Underage drinking is widespread along adolescents, according to an annual survey of U.S youth, three-fourths of twelfth graders, more than two-thirds of tenth graders, and about two in every five eighth graders have consumed alcohol. Each year approximately five thousand young people under the age of twenty one die as a result of underage drinking; This includes about 1,900 deaths from motor vehicle crashes, 1,600 as a result of homicides, 300 from suicide, as well as hundreds from other injuries such as falls, burns, and drownings.
So what are the penalties if someone is caught for underage drinking? Some of the consequences one might face are: a class C misdemeanor, punishable by a fine of up to five hundred dollars, alcohol awareness class, eight to forty hours community service, or thirty to one hundred and eighty days loss or denial of drivers license. If a minor is seventeen or older and the violation is their third offense, then the offense is punishable by a fine of two hundred and fifty to two thousand dollars, confinement in jail for up to a hundred and eighty days or both, as well as automatic drivers license suspension. Some people argue that these punishments are not nearly enough and should be increased so they are taken more seriously.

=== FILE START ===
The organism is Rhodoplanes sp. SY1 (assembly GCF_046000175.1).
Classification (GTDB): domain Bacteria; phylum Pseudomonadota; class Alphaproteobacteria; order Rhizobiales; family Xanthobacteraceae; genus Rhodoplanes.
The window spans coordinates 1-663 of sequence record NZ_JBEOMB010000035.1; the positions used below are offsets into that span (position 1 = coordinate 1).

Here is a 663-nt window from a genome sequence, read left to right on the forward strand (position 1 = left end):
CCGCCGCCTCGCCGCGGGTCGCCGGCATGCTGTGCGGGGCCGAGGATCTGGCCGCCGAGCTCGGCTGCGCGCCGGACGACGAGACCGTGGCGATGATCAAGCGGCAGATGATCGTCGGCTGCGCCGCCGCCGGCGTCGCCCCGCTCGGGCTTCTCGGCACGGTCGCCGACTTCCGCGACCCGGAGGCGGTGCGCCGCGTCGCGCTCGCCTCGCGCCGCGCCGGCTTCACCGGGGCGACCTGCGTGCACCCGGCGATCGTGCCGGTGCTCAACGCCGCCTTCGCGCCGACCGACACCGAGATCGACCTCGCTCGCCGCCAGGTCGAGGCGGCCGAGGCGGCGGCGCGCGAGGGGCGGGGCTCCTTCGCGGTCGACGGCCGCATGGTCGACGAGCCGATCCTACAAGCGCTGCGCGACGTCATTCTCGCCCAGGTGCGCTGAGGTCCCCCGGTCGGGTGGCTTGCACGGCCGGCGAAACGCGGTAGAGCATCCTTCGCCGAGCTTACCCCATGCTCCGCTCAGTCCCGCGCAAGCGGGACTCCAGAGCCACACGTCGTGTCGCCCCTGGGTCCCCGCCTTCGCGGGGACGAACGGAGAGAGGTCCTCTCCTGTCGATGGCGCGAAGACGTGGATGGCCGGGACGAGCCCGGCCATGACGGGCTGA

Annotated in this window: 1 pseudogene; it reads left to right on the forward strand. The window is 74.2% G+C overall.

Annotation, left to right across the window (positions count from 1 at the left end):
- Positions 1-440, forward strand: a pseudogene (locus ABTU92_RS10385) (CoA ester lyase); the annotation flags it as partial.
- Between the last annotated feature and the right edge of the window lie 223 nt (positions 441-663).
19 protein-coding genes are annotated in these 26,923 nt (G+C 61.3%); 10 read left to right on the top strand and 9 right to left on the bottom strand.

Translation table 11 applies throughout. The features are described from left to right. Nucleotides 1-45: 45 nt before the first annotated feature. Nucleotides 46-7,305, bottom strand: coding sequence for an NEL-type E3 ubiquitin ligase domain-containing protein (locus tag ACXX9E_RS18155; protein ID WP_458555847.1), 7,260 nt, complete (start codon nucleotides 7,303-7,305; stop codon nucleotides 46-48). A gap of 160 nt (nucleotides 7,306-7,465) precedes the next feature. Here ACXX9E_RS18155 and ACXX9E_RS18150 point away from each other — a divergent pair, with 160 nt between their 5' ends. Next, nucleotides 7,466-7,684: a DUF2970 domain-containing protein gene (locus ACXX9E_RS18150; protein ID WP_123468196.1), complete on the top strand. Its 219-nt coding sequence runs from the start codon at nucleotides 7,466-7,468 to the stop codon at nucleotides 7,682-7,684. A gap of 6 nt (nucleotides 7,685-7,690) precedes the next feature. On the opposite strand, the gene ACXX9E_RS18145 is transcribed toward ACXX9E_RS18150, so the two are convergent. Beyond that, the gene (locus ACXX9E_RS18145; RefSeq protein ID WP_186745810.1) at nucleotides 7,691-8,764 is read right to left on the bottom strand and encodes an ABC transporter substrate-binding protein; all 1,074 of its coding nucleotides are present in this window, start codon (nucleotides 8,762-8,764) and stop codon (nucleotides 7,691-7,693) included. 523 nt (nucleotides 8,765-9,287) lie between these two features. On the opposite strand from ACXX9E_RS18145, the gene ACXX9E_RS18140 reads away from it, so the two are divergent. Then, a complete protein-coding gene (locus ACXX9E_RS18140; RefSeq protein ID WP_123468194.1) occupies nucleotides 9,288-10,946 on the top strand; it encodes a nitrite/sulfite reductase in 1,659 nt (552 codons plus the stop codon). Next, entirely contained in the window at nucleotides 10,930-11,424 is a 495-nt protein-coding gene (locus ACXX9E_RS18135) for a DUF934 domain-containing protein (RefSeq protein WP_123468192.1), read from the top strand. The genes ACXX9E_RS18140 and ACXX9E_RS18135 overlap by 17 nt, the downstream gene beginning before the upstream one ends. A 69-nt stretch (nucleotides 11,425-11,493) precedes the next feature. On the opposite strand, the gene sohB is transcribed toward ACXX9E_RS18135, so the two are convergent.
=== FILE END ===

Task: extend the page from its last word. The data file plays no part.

Currently the average fee for drinking related offenses is set at a maximum of three hundred dollars, a fee that has not changed since the 1970’s. If we were to adjust this to match the current price of living, the fee would be closer to one thousand dollars. One argument is that raising the minimum fine would undoubtedly encourage many minors to take the penalty more seriously, with the added benefit of helping to ease the financial burden of court costs, police, and etc. on communities. Also if parents are the solution and the fine is increased its more likely that kids will have to ask their parents for help covering the fine, since the fine is more than pocket change.